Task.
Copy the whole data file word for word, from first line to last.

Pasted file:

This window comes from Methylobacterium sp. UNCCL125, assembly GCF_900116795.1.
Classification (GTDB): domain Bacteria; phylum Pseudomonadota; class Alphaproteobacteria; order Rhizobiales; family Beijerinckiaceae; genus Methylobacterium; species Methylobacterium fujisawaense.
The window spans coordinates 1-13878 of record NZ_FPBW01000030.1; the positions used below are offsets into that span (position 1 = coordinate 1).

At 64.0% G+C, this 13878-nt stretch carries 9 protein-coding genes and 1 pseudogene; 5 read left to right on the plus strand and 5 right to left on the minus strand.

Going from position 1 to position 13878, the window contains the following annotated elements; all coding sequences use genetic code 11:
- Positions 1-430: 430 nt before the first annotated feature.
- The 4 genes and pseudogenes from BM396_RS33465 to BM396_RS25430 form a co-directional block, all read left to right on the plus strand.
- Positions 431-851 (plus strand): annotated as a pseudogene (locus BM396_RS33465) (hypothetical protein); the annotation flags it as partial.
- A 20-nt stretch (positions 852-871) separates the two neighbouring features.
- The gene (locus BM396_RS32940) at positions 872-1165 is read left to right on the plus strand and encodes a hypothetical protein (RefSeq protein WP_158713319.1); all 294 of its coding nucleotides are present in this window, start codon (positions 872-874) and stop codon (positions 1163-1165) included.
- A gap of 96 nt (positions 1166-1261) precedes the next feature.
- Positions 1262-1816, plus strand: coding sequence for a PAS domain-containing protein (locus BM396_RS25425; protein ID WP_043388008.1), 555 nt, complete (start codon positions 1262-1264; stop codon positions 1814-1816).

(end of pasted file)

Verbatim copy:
This window comes from Methylobacterium sp. UNCCL125, assembly GCF_900116795.1.
Classification (GTDB): domain Bacteria; phylum Pseudomonadota; class Alphaproteobacteria; order Rhizobiales; family Beijerinckiaceae; genus Methylobacterium; species Methylobacterium fujisawaense.
The window spans coordinates 1-13878 of record NZ_FPBW01000030.1; the positions used below are offsets into that span (position 1 = coordinate 1).

At 64.0% G+C, this 13878-nt stretch carries 9 protein-coding genes and 1 pseudogene; 5 read left to right on the plus strand and 5 right to left on the minus strand.

Going from position 1 to position 13878, the window contains the following annotated elements; all coding sequences use genetic code 11:
- Positions 1-430: 430 nt before the first annotated feature.
- The 4 genes and pseudogenes from BM396_RS33465 to BM396_RS25430 form a co-directional block, all read left to right on the plus strand.
- Positions 431-851 (plus strand): annotated as a pseudogene (locus BM396_RS33465) (hypothetical protein); the annotation flags it as partial.
- A 20-nt stretch (positions 852-871) separates the two neighbouring features.
- The gene (locus BM396_RS32940) at positions 872-1165 is read left to right on the plus strand and encodes a hypothetical protein (RefSeq protein WP_158713319.1); all 294 of its coding nucleotides are present in this window, start codon (positions 872-874) and stop codon (positions 1163-1165) included.
- A gap of 96 nt (positions 1166-1261) precedes the next feature.
- Positions 1262-1816, plus strand: coding sequence for a PAS domain-containing protein (locus BM396_RS25425; protein ID WP_043388008.1), 555 nt, complete (start codon positions 1262-1264; stop codon positions 1814-1816).